Perhaps most famously, students in his class helped overturn the conviction of death row prisoner Anthony Porter, prompting then-Illinois governor George Ryan to issue a moratorium on executions.

The Medill Innocence Project’s model, Protess said, is similar to the model ChIP uses — and it’s one that can be successful anywhere.

“You take a bunch of journalism students and you partner them with news organizations and you get lawyers and private investigators involved, and magical things happen,” Protess said. “And that can happen whether or not it started at Medill or it started at the Chicago Innocence Project, and it can happen whether or not I’m involved. It’s the work that’s important, not me.”

But Protess’ work was not without controversy. Outgoing Medill Dean John Lavine abruptly replaced Protess as professor of the investigative reporting class in March 2011 following a legal battle between the University and Cook County prosecutors, who accused students of ethical violations while researching a case.

NU officials first stood behind Protess’ refusal to comply with subpoenas of class documents, but withdrew their support after discovering Protess had tweaked emails about the relationship between students and the defense. Protess announced he was leaving Medill that spring to form ChIP.

Despite the drama, Cytrynbaum said she was far from shocked by the outpouring of support for ChIP and Protess within the journalism community.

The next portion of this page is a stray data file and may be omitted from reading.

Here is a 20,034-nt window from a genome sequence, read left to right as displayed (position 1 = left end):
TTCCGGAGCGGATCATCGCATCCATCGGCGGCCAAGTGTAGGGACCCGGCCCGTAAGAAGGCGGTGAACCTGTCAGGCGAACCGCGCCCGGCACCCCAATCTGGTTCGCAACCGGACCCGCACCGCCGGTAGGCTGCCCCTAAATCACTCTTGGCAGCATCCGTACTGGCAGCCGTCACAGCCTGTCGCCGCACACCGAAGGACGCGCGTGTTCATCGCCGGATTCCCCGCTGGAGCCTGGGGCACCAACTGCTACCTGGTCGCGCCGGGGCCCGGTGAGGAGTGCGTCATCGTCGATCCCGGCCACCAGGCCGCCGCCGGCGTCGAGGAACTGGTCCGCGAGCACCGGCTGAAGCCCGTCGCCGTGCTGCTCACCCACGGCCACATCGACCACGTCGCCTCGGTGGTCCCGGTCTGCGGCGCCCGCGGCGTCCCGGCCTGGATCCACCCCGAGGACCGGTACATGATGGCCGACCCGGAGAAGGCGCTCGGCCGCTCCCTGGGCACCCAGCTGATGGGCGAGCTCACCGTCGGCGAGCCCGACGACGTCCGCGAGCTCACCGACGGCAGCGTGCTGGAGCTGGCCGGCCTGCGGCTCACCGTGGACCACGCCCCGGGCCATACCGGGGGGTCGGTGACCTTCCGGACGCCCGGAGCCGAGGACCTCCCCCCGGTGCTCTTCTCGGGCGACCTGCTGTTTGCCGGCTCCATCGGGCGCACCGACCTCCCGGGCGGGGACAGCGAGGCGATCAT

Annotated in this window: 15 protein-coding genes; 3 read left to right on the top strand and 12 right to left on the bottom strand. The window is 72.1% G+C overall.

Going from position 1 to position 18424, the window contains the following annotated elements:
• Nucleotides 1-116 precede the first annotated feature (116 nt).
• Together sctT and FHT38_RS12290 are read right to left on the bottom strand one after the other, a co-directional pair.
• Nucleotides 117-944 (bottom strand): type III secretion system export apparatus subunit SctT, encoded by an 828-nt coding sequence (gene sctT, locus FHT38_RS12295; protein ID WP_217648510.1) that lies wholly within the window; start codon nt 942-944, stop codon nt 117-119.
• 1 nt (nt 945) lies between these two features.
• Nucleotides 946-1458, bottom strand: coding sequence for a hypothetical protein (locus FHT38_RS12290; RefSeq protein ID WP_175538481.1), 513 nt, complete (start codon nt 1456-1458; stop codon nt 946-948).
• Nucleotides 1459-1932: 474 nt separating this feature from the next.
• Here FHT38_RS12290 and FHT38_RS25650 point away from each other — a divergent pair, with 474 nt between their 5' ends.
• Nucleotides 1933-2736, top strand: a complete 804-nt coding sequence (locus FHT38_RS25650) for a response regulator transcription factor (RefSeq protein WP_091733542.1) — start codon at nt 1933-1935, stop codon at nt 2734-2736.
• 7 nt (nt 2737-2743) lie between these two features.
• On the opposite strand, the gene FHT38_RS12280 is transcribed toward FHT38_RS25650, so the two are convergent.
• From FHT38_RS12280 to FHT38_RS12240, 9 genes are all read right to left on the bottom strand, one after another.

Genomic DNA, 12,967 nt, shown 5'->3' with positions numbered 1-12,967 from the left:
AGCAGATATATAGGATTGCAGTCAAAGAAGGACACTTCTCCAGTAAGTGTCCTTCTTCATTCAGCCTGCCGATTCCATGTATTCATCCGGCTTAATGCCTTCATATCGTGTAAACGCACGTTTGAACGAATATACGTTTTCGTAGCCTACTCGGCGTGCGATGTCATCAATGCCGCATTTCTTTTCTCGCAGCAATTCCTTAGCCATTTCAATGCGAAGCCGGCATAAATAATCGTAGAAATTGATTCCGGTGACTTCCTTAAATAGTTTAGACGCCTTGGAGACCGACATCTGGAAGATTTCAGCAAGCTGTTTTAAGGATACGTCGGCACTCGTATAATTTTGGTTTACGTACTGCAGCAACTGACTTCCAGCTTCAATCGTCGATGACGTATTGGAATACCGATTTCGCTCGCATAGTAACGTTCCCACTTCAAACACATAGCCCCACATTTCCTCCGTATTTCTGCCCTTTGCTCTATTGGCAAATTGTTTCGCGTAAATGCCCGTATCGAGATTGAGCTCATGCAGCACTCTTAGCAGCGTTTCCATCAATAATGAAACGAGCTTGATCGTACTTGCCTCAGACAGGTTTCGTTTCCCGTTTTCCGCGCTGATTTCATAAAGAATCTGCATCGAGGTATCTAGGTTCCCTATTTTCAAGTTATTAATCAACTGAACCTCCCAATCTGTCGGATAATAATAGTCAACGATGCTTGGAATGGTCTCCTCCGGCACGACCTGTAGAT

“If you’re going to get out there and do big things, you’re going to run the risk of challenging assumptions and making some people mad,” she said. “But I am not surprised by the incredible welcome and the success because it’s essential, important work that’s being done lawfully and very well. And that’s the proof.”

Students working for the project helped exonerate a police torture case in February and have brought forth new evidence in others. In May, Protess won the Peter Lisagor Award for Exemplary Journalism for his Huffington Post blog. And the reason behind Cytrynbaum’s hiring, Protess said, was to better manage the caseload that floods ChIP’s office.

But Cytrynbaum has her own goals. First on her list is revamping the ChIP website and pushing the project on social media, which she said appeals to young people and could spark an interest in social justice at the high school level.

Protess seems content to let her take the technological reins.

“I am clueless when it comes to social media. My students still think it’s incredibly funny that I receive email from an iPhone and blog for the Huffington Post,” he joked. “That’s why I hired her, to handle issues like that.”

Freshmen hoping to learn Cytrynbaum’s social media skills will have to wait. Because directing ChIP is a full-time job, she will not teach classes in the fall. Cytrynbaum, who won the 2012 Medill Student’s Choice Award, is still a member of the faculty and said she would love to return to teaching at some point.
ChIP’s first volunteers were five Medill students who followed Protess when he left NU. Since then, Medill students have served as interns. Cytrynbaum’s appointment would appear to tie the autonomous project even closer to the longtime home of its founder. But Protess said his relationship with Medill never broke.

“I’m certainly not going to allow the unwise decisions by a former dean to affect my longstanding ties with Medill and Northwestern,” he said. “I taught at Medill and Northwestern for 29 years. You don’t walk away from that.”